Supreme Court rules in 'Bong Hits 4 Jesus' case

The Supreme Court ruled June 25 in the”Bong Hits 4 Jesus” case that schools do not violate astudent’s First Amendment free-speech rights by punishing speech thatappears to promote drugs at a school-sanctioned event.

The Court reversed a Ninth U.S. Circuit Court ofAppeals decision and ruled that Joseph Frederick, a former student atJuneau-Douglas High School, was not protected by the First Amendment when heheld up a banner with the words “Bong Hits 4 Jesus” across thestreet from his school during a 2002 Olympic Torch Relay though downtown Juneau,Alaska.

Read the full story at: This ruling had some good and some bad in it.

In the bad column: The Court appears to have expandedthe category of what constitutes student speech over which school officials canexercise greater control. The 18-year-old student here was off-campus, standingon a public sidewalk across from the school to watch the private,corporate-sponsored torch relay. But the Court ruled that was close enough tocampus and the school’s act of releasing students from class to watch therelay was sufficient to give them a legal stake in overseeing — and in thiscase, punishing — student speech. The Court also made clear that it was goingto give school officials substantial leeway in determining what constitutesspeech that promotes illegal drug use. The student had argued — and many of hisclassmates who saw the banner agreed — that the message “Bong Hits 4Jesus” was nonsensical gibberish that advocated nothing. The Court,however, ruled that it was reasonable for the principal to assume that themessage promoted drugs and take the action she did to censor and punish for it.Finally on the bad side is Justice Thomas’ concurring opinion in which –for the first time ever — a Justice of the Supreme Court suggested simplygetting rid of the 1969 landmark student speech case, Tinker v. DesMoines, which held that students are protected by the First Amendment whileat school. Fortunately, Thomas appears to be by himself with that argument fornow.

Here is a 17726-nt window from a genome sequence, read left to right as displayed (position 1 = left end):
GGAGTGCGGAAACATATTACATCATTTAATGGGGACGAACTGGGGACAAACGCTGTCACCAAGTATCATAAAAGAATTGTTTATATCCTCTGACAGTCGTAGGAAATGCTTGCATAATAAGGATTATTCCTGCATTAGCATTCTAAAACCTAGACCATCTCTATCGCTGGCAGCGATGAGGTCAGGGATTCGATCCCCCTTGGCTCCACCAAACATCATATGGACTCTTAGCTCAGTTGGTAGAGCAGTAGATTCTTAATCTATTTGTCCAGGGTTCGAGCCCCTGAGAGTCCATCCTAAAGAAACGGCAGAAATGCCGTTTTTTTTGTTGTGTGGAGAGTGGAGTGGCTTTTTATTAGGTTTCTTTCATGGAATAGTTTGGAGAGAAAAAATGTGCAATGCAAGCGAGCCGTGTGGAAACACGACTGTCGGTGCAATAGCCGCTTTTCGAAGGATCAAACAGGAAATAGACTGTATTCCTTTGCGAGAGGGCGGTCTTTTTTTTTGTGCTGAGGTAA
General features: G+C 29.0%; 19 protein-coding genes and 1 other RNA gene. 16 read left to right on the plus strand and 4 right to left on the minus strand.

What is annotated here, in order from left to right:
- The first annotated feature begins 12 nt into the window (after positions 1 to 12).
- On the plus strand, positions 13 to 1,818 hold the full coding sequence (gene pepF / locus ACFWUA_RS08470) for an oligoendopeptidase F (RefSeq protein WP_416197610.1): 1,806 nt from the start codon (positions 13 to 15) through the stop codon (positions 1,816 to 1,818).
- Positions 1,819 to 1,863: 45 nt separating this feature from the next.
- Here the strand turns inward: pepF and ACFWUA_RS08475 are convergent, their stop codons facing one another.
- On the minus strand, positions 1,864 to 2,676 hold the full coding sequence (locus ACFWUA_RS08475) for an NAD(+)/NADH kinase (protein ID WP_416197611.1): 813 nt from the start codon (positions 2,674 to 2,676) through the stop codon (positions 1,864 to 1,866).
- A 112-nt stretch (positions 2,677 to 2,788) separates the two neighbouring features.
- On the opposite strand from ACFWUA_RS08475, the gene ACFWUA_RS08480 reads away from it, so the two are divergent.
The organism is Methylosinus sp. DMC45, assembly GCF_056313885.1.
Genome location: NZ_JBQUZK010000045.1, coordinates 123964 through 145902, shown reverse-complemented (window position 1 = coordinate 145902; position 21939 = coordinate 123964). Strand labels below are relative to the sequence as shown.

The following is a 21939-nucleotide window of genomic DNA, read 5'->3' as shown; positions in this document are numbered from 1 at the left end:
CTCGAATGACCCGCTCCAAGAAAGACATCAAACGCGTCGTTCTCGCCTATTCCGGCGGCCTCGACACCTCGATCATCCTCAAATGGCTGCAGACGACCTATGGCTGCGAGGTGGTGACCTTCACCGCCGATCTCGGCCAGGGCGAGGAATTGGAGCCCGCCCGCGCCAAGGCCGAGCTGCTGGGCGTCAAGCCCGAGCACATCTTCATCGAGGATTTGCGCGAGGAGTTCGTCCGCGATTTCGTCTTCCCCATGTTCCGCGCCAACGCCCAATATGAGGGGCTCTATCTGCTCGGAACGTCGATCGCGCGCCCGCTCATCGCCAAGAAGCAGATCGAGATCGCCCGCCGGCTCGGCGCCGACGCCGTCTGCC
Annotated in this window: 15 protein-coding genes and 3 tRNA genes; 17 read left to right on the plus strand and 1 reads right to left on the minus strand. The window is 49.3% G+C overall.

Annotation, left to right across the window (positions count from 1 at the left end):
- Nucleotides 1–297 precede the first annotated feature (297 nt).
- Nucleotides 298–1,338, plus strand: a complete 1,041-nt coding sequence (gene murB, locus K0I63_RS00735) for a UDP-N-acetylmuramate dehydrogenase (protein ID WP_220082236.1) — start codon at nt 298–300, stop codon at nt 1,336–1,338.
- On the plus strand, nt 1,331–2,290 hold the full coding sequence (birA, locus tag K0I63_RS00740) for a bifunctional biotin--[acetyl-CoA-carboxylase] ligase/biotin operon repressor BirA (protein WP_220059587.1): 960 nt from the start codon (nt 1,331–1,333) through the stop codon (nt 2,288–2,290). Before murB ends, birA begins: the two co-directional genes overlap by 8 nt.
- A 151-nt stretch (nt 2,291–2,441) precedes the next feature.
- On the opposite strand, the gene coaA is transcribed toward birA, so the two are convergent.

On the positive side was Justice Alito’s pivotalconcurring opinion in which he stated: “[This decision] provides no support forany restriction of speech that can plausibly be interpreted as commenting on anypolitical or social issue….” In other words, “school-sanctioned” and”school-supervised” student speech that includes a political or social componentcannot be censored by school officials absent some other legally justifiedreason (for example, the speech is libelous or obscene.) Indeed, had Frederickheld up a banner (or presumably passed out flyers or an independent newspaper,created a private Web site or worn a T-shirt) that simply said “LegalizeMarijuana” rather than the twaddle he chose, the First Amendment would haveprotected him and, under this Court’s reasoning, he would have won hiscase.

Such a clear pronouncement from the United StatesSupreme Court recognizing the importance of protecting the right of students tofreely discuss issues of political and/or social significance has been all toorare as of late, and Justice Alito’s words appear to put student First Amendmentrights on firmer footing than that provided by some recent lower court rulings.Of course, we’ll have to wait and see.

Case: Morse v. Frederick, 127 S.Ct. 2618(2007)